Saturday, June 2, 2012

Leone Class Scouts

Leone, Pantera, and Tigre were designed as scout cruisers (esploratori), essentially enlarged versions of contemporary destroyers. They were initially ordered in 1917, but postponed due to steel shortages, and re-ordered in 1920.
Each ship of the class carried, for its size, an extremely heavy armament of eight 4.7-inch (120 mm) guns, paired into four powered turrets on the centre line. While only two guns could aim directly fore or aft, the all-eight-gun broadside was not matched by any other destroyer-type ship until the American Porter class destroyers of 1936.
The ships were outfitted for colonial service, and by 1935 they were deployed in the naval base of Massawa, Eritrea. The ships were reclassified as destroyers in 1938 and fought in WWII, when the Italian entry in the war left Italian East Africa isolated from Italy.
 The only appreciable action in which the destroyers were involved was the attack on the Allied convoy BN 7, on the first hours of 21 October 1940. Leone and Pantera, along with the Nullo and Sauro, shelled the convoy and its escort, inflicting some splinter damage to the leading transport ship, and launched at least two torpedoes aimed at HMAS Yarra, which successfully dodged them. The attack was nevertheless repulsed by the cruiser HMS Leander, who fired 129 six-inch rounds on the Italian destroyers.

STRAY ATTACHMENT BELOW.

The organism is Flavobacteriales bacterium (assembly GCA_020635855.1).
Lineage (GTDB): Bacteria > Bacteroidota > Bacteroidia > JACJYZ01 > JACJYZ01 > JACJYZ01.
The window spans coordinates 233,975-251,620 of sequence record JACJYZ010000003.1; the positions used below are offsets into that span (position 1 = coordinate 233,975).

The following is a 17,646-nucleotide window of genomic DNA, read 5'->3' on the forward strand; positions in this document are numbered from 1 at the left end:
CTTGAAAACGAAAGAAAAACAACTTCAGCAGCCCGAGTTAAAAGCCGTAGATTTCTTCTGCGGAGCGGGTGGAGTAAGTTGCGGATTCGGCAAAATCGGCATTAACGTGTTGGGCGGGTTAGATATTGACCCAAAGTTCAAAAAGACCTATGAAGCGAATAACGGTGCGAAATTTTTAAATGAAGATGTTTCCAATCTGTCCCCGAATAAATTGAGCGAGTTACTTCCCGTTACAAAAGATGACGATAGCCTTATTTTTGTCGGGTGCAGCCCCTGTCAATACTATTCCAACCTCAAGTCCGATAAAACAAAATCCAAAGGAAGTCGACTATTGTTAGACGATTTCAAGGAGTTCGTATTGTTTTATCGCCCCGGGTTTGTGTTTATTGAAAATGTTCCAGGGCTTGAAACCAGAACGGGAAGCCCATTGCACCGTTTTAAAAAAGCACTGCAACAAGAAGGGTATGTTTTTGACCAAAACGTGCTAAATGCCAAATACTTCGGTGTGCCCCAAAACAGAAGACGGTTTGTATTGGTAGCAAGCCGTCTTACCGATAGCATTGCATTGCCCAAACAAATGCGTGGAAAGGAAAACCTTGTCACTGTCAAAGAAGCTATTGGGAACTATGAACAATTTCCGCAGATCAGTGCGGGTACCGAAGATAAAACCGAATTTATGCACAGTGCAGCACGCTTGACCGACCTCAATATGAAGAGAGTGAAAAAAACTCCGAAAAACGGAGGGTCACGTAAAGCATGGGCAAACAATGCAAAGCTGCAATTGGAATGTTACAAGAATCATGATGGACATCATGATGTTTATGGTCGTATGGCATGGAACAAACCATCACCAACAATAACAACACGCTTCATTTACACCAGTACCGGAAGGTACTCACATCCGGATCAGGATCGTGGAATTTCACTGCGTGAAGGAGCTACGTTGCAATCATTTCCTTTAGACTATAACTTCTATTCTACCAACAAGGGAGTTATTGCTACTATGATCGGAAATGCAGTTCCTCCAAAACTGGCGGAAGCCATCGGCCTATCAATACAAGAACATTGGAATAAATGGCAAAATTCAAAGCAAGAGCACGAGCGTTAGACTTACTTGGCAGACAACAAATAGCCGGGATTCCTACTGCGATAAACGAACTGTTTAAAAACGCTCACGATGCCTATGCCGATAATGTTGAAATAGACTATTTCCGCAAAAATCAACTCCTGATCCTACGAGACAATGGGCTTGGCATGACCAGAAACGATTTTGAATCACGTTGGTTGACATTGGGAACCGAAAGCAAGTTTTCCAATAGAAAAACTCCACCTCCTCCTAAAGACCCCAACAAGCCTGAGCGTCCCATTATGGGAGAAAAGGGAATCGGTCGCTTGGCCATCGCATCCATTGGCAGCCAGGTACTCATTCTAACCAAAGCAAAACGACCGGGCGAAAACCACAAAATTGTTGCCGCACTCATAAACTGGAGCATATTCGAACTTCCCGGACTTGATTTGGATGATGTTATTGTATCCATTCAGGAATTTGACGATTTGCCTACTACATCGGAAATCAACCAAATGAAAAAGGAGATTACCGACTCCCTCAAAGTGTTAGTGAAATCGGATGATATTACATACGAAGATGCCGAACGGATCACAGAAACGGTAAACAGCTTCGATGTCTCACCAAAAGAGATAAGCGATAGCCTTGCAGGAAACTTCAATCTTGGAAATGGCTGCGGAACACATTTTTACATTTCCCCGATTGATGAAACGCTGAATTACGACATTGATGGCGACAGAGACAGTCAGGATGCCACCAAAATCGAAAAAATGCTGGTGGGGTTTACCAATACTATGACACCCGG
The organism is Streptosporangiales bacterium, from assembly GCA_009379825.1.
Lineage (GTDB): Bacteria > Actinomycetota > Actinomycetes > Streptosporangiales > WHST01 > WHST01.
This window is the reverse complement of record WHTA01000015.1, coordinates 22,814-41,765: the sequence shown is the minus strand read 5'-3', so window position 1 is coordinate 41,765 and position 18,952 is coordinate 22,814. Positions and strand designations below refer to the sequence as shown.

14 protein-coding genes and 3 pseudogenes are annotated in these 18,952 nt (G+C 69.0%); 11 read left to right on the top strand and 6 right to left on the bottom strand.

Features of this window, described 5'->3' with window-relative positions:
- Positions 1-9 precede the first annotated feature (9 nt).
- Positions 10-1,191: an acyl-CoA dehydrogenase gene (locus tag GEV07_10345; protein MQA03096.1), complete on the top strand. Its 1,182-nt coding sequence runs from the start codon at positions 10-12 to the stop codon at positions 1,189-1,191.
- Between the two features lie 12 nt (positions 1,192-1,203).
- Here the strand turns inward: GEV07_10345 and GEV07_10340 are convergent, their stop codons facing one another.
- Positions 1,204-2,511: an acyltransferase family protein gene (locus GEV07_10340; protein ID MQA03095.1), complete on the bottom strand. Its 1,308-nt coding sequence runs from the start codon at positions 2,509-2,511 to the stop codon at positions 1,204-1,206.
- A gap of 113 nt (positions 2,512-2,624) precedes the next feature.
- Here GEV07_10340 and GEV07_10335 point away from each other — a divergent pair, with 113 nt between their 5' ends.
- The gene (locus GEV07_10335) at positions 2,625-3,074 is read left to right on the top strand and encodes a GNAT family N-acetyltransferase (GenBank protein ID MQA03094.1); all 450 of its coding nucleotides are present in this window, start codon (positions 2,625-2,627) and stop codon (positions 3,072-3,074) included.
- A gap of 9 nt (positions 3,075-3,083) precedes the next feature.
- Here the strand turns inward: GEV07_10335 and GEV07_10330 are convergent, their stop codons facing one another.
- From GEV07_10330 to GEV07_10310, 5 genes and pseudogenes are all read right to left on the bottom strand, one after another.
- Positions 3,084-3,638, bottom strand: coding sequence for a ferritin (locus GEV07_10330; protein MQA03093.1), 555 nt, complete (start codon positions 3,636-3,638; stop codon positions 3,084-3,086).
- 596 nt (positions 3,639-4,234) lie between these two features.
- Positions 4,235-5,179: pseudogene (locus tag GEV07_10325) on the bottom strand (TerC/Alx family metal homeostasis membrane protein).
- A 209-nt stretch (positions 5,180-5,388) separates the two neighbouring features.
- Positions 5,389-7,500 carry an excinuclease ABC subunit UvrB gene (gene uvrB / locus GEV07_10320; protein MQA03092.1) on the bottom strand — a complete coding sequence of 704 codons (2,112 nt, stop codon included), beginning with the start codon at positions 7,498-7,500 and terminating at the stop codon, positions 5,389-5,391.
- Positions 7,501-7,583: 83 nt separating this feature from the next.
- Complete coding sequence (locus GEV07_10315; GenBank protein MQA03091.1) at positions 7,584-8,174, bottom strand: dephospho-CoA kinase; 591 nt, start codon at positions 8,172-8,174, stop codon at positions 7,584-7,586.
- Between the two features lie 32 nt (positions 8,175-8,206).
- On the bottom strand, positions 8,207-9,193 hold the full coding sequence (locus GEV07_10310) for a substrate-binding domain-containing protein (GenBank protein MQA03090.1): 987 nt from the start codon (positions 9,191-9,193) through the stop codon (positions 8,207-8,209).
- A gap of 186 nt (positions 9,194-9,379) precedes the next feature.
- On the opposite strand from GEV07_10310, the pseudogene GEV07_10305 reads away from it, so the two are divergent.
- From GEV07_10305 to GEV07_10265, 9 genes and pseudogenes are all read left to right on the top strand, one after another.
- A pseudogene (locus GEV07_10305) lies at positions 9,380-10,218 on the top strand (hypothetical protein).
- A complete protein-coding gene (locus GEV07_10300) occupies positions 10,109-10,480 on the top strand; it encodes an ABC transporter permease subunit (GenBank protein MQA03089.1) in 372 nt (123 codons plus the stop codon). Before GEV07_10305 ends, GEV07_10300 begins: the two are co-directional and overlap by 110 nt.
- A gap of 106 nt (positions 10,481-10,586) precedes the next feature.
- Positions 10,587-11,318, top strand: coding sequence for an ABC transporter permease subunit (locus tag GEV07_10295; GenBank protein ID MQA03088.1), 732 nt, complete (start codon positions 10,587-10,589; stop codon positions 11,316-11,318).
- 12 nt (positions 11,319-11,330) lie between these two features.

The destroyers remained at dock in Massawa until the very end of ground operations in East Africa. Their commander ordered them to steam out on 31 March 1940, for a naval bombardment against targets around the Suez canal, in a mission without return. Leone ran aground off Massawa, and was sunk by her sister ships. After being spotted and harassed by British aircraft, Pantera and Tigre reached the Arabian shores, where their crews scuttled them.

Artwork: Sandro Degiani

(Source: Wikipedia)


Pablo J. Álvarez said...

Very nice vessel. Thank for the history.

Lord K said...

My pleasure, dear friend.